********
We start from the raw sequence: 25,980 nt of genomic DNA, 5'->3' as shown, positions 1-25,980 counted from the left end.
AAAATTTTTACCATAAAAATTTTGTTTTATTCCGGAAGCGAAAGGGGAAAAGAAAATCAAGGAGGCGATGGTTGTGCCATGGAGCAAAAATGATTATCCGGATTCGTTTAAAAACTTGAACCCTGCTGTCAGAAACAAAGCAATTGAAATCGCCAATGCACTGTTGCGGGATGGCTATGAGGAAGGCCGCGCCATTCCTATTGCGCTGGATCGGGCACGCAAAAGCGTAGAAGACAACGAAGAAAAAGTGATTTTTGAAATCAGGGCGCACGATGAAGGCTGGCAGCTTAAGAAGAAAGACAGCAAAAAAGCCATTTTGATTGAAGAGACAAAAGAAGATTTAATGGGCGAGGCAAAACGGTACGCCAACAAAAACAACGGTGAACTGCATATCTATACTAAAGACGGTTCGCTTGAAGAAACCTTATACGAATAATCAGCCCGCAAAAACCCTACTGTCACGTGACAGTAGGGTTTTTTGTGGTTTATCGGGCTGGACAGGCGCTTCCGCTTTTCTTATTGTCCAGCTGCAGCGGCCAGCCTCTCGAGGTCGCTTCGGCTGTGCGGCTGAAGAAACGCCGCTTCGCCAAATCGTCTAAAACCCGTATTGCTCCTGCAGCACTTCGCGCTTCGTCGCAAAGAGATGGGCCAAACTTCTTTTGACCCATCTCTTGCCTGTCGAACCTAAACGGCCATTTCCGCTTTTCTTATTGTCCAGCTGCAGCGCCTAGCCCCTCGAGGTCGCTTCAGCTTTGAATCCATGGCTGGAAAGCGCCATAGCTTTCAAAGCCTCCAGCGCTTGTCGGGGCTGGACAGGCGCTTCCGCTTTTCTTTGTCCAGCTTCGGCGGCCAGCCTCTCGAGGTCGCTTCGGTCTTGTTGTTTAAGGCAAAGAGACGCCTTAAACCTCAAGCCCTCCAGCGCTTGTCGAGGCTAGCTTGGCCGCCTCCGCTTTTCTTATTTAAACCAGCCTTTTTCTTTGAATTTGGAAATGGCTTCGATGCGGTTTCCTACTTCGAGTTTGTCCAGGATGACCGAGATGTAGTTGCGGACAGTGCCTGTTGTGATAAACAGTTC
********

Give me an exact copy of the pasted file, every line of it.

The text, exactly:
We start from the raw sequence: 25,980 nt of genomic DNA, 5'->3' as shown, positions 1-25,980 counted from the left end.
AAAATTTTTACCATAAAAATTTTGTTTTATTCCGGAAGCGAAAGGGGAAAAGAAAATCAAGGAGGCGATGGTTGTGCCATGGAGCAAAAATGATTATCCGGATTCGTTTAAAAACTTGAACCCTGCTGTCAGAAACAAAGCAATTGAAATCGCCAATGCACTGTTGCGGGATGGCTATGAGGAAGGCCGCGCCATTCCTATTGCGCTGGATCGGGCACGCAAAAGCGTAGAAGACAACGAAGAAAAAGTGATTTTTGAAATCAGGGCGCACGATGAAGGCTGGCAGCTTAAGAAGAAAGACAGCAAAAAAGCCATTTTGATTGAAGAGACAAAAGAAGATTTAATGGGCGAGGCAAAACGGTACGCCAACAAAAACAACGGTGAACTGCATATCTATACTAAAGACGGTTCGCTTGAAGAAACCTTATACGAATAATCAGCCCGCAAAAACCCTACTGTCACGTGACAGTAGGGTTTTTTGTGGTTTATCGGGCTGGACAGGCGCTTCCGCTTTTCTTATTGTCCAGCTGCAGCGGCCAGCCTCTCGAGGTCGCTTCGGCTGTGCGGCTGAAGAAACGCCGCTTCGCCAAATCGTCTAAAACCCGTATTGCTCCTGCAGCACTTCGCGCTTCGTCGCAAAGAGATGGGCCAAACTTCTTTTGACCCATCTCTTGCCTGTCGAACCTAAACGGCCATTTCCGCTTTTCTTATTGTCCAGCTGCAGCGCCTAGCCCCTCGAGGTCGCTTCAGCTTTGAATCCATGGCTGGAAAGCGCCATAGCTTTCAAAGCCTCCAGCGCTTGTCGGGGCTGGACAGGCGCTTCCGCTTTTCTTTGTCCAGCTTCGGCGGCCAGCCTCTCGAGGTCGCTTCGGTCTTGTTGTTTAAGGCAAAGAGACGCCTTAAACCTCAAGCCCTCCAGCGCTTGTCGAGGCTAGCTTGGCCGCCTCCGCTTTTCTTATTTAAACCAGCCTTTTTCTTTGAATTTGGAAATGGCTTCGATGCGGTTTCCTACTTCGAGTTTGTCCAGGATGACCGAGATGTAGTTGCGGACAGTGCCTGTTGTGATAAACAGTTC